Ms. Werner produced The Gospel Truth in Philadelphia with Glenn Barrett, and the musical setting is always tasteful, usually running toward the understated. But given the subject matter and style, there is also a Gospel styled backing chorus who makes an appearance. The instrumental cast is somewhat varied, including among others Jef Lee Johnson and producer Barrett on guitars, Joel Bryant, John Conahan and Michael Frank on keyboards, and jazz bassist Charles Fambrough, and previous Werner colleague Chico Huff among those holding down the bottom end.
Ms. Werner starts off leaving no doubt about her intent on the song called (Why Is Your) Heaven So Small, taking aim at those who practice the religion of exclusion. The musical composition takes on the sound of an old-time Gospel tune with its open harmonies. But of course there lots of interesting twists like the Dobro and the oddly appropriate sitar. <<>>
Somewhat less skeptical is Help Somebody which draws musically on the African American Gospel tradition, in its message of generosity and service to others. <<>>
One of the more introspective songs is Did Trouble Me whose central premise is feeling the pangs of conscience. The folk-influenced musical setting is particularly pleasing. <<>>
There is something of a love song on the album, Don't Explain It Away, which has a more sultry musical mood than rest of the album. The lyrics are an interesting mix of the romantic and the metaphysical. <<>>
With one of the more interesting sets of lyrics on this philosophically complex album is Forgiveness. The song simultaneously singles out those Ms. Werner feels have gone down the wrong path, and at the time seeks forgiveness, rather than the punishment that some religions would mete out. <<>>
There are two songs on the CD likely to raise some controversy, especially among those she targets. Our Father (New Revised Edition), re-writes the prayer with definite change of direction, done with an upbeat-sounding country backing. <<>>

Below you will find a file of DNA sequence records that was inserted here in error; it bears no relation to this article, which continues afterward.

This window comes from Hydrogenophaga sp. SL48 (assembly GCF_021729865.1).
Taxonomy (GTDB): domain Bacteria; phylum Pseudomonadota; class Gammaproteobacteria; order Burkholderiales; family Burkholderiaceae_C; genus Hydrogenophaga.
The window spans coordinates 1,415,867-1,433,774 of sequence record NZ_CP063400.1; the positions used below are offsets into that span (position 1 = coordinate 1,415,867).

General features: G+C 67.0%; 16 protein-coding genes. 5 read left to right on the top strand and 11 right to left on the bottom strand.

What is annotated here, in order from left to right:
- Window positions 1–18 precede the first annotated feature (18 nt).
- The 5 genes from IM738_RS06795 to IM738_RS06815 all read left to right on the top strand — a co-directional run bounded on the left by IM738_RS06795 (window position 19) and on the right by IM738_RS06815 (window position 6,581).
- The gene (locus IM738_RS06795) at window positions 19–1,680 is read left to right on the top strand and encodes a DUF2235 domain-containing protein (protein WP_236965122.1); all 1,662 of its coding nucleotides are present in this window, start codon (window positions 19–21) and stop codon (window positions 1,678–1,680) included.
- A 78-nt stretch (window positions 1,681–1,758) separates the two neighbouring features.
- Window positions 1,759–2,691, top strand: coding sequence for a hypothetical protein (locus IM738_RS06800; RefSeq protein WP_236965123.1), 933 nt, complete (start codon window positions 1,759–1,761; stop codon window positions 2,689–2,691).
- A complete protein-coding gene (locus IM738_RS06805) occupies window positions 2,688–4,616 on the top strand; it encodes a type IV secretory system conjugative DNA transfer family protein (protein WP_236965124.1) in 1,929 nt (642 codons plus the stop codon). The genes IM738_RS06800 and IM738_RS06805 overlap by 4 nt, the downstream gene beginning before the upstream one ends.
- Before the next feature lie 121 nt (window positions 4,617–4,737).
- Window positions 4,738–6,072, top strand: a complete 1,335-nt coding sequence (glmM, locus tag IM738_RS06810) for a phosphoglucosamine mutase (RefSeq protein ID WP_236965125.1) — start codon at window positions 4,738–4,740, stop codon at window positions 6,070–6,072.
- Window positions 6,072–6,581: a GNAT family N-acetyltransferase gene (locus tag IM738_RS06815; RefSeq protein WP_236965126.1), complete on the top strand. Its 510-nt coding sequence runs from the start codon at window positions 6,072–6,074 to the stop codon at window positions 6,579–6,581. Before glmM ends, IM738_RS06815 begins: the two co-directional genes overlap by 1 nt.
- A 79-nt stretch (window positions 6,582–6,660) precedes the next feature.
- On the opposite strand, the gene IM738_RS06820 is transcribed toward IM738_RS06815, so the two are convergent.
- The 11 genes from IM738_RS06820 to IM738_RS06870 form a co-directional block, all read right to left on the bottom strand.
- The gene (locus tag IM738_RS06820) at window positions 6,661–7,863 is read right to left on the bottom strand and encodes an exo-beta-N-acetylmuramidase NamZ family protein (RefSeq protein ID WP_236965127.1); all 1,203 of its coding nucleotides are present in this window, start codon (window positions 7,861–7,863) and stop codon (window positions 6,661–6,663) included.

Perhaps the lyrics most likely to be called heretical come on Probably Not, a kind of happy-go-lucky sounding agnostic's hymn. But Ms. Werner leaves the door open to faith toward the end. <<>>
The last formal track on the CD, is called Together, which full of 1960s hippy idealism, sounding both quaint and very appropriate for the times. <<>>
Susan Werner's new CD The Gospel Truth is another outstanding and memorable album from arguably one of today's finest singer-songwriters. It's another in a series of concept albums from her. In the i-Pod era of musical deconstruction it seems all the more welcome. Of course, her skepticism of organized religion and the characters who practice it, will likely bring the mighty wrath of just those whose peccadillos she addresses. While she approaches the subject with a degree of uncertainty, in the end, she leaves herself open to faith, and in a way, celebrates the goodness that it can bring. And she does all of that with an especially tasteful musical backing, that celebrates the various styles of American Gospel music.
My grade for sound quality is a definite "A." The mix is nicely done, the recording gives Ms. Werner's vocals a warm, intimate and very pleasing sound, and the dynamic range is respectable, capturing the ebb and flow of the music.
A folkie doing a concept album about religion that doesn't have a religious message -- that's not the sort of CD that comes down the pike every day. Obviously, one's religious viewpoint is may likely sway one's opinion about this CD, and indeed Ms. Werner, may find herself blackballed in certain circles. But in her skepticism, he gives no disrespect, and makes a lot of excellent, and one might say, thought-provoking music.
(c) Copyright 2007 George D. Graham. All rights reseved.